SOUTH BOSTON, Mass.—For the fourth year in a row, a second, smaller parade wound through the streets of South Boston behind the marchers in the historic St. Patrick’s Day parade, which is organized by the South Boston Allied War Veterans’ Council. The St. Patrick’s Day Peace Parade is organized by Veterans for Peace and Massachusetts Peace Action. It began in 2011, after Veterans for Peace were denied a permit to march in the St. Patrick’s Day Parade due to the council’s objection to the group’s name. The Smedley D. Butler Brigade, the Boston chapter of Veterans for Peace, quickly assembled 500 people and created their own parade event. The Peace Parade is meant to be welcoming and inclusive, with a focus on peace, equality and jobs.
The St. Patrick’s Peace Parade organizers reached out to the LGBTQ community since the parade’s beginning, due to the ongoing exclusion of openly gay groups of marchers from the St. Patrick’s Day parade. This year, the statewide human rights group MassEquality, which marched in the Peace Parade in 2012 and 2013, wanted to participate in the St. Patrick’s Day parade with a group of openly gay veterans marching with Mayor Martin Walsh. However, they were not going to be allowed by the Veteran’s Council to use any signs or clothing with the word “gay,” or any other kind of statement declaring sexual orientation. MassEquality was unwilling to march without using its rainbow flag and a banner identifying the veterans as lesbian, gay, bisexual or transgender.
Kara Coredini, Executive Director of MassEquality, stated in a press release that “MassEquality has been clear from the beginning that we would march openly and honestly or not at all.” The Council stated in a press release that its rules prohibit signs of sexual orientation, not gay people themselves, and also claimed that they “were unable to find any evidence of LGBTQ Veterans for Equality that would confirm them as a recognized veteran’s organization” and that they felt “misled” by LGBTQ Veterans for Equality, claiming their application was a “ploy” meant to get them into the parade “under false pretenses.” The council also noted, “We will not allow any group to damage the Integrity [sic] of the historic event or our reputation as a safe and fun filled [sic] day for all.”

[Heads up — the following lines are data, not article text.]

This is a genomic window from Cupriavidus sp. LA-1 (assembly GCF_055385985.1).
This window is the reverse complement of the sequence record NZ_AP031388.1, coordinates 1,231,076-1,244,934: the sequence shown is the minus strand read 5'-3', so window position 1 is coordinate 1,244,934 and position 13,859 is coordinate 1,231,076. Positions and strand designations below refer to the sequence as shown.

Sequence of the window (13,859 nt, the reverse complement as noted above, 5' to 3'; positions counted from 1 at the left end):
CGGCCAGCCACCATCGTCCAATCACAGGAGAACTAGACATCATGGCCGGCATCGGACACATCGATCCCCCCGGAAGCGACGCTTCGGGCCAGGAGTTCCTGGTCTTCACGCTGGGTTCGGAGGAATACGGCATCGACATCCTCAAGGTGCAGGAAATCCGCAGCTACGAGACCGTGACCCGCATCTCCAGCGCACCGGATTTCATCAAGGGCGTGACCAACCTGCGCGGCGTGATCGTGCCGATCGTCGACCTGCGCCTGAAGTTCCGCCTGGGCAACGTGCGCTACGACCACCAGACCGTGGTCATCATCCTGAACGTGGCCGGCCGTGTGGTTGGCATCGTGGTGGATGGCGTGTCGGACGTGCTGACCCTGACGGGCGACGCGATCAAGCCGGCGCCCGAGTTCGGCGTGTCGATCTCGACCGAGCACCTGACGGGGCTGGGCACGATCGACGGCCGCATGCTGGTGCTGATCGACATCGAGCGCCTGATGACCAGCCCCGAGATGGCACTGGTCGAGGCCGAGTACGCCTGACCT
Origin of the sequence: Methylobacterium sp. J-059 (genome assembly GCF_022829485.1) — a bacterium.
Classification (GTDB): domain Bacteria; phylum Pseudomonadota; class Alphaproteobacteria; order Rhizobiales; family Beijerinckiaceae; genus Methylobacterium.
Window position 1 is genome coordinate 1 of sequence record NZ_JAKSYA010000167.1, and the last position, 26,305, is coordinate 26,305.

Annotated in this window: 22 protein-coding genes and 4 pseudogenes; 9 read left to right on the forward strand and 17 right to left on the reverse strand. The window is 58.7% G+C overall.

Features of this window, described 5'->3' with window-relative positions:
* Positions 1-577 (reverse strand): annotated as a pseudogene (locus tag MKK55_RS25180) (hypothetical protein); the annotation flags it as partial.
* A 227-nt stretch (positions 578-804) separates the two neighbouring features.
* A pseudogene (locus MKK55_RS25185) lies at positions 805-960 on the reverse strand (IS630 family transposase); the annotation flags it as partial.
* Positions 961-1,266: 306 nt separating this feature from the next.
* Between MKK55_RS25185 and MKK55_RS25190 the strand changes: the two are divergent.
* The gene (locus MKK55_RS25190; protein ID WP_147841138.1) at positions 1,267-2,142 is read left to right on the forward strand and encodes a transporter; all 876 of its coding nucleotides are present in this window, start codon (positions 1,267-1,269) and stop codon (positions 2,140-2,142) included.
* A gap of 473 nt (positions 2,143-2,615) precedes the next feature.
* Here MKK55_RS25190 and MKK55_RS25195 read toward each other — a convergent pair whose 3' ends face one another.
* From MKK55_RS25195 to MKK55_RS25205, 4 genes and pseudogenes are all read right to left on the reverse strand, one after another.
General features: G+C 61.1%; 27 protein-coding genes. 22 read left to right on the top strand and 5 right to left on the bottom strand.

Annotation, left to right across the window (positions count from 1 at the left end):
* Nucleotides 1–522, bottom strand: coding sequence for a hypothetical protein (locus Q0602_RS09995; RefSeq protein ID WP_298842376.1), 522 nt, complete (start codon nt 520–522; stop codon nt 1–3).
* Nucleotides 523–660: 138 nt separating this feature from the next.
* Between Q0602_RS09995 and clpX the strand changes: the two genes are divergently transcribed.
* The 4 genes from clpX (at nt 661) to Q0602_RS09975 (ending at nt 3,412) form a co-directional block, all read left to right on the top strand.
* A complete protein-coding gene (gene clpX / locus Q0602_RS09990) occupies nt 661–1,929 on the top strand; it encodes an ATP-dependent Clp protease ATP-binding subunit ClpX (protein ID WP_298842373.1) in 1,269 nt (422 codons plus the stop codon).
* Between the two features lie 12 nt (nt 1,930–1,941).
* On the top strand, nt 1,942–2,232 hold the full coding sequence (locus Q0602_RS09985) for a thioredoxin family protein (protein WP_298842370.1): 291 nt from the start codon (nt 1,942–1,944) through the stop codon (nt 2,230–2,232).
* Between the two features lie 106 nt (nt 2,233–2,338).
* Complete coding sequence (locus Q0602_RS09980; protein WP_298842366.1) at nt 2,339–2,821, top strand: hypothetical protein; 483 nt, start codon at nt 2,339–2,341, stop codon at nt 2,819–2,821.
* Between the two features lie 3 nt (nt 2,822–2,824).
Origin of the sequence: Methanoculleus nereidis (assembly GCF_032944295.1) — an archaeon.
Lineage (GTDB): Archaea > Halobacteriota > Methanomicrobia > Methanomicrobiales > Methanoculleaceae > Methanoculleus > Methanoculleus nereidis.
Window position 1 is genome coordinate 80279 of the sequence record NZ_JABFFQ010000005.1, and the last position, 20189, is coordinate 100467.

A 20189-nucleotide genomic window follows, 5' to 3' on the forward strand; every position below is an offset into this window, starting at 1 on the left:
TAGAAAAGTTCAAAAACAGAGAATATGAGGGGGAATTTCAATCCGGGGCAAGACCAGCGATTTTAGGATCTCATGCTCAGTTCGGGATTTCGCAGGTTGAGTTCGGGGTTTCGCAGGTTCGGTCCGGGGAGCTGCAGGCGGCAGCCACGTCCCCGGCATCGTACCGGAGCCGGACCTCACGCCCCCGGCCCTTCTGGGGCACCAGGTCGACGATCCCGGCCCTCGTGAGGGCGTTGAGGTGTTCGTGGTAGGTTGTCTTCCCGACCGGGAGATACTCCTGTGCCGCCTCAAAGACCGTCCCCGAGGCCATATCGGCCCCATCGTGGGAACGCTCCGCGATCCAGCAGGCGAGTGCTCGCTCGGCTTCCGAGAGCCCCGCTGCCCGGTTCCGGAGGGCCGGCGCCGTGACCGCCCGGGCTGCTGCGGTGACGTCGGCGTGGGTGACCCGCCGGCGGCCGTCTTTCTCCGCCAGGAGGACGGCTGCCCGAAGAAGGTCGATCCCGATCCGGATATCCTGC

After trying to broker a compromise between the two groups, Mayor Walsh ultimately decided not to march in the St. Patrick’s Day parade himself, and released a statement which noted, in part, “As Mayor of the city of Boston, I have to do my best to ensure that all Bostonians are free to participate fully in the civic life of our city.” Massachusetts Senators Elizabeth Warren and Ed Markey also refused to march in the St. Patrick’s Day parade, as did all ten candidates for governor.
The St. Patrick’s Peace Parade marches in eight divisions, including Veterans, Peace, LGBTQ, Faith, Environmental, Social and Economic Justice, Labor and Political. The parade now involves more than 2,000 people. Parade organizer Pat Scanlon, a Vietnam War veteran and coordinator of the Smedley D. Butler Brigade, wrote on the group’s Facebook page of his wish “to end this last vestige of institutionalized exclusion, prejudice, bigotry and homophobia and make this parade inclusive and welcoming to all and bring the message of peace to South Boston on St. Patrick’s Day.” He also stated, “When the LGBTQ community is able to walk in that parade, and can openly express who they are, and we are also allowed to march, as vets who have dutifully served this country and paid a high price, we will join their parade. We don’t want two parades, we want one parade that is open and welcome and inviting to everyone.”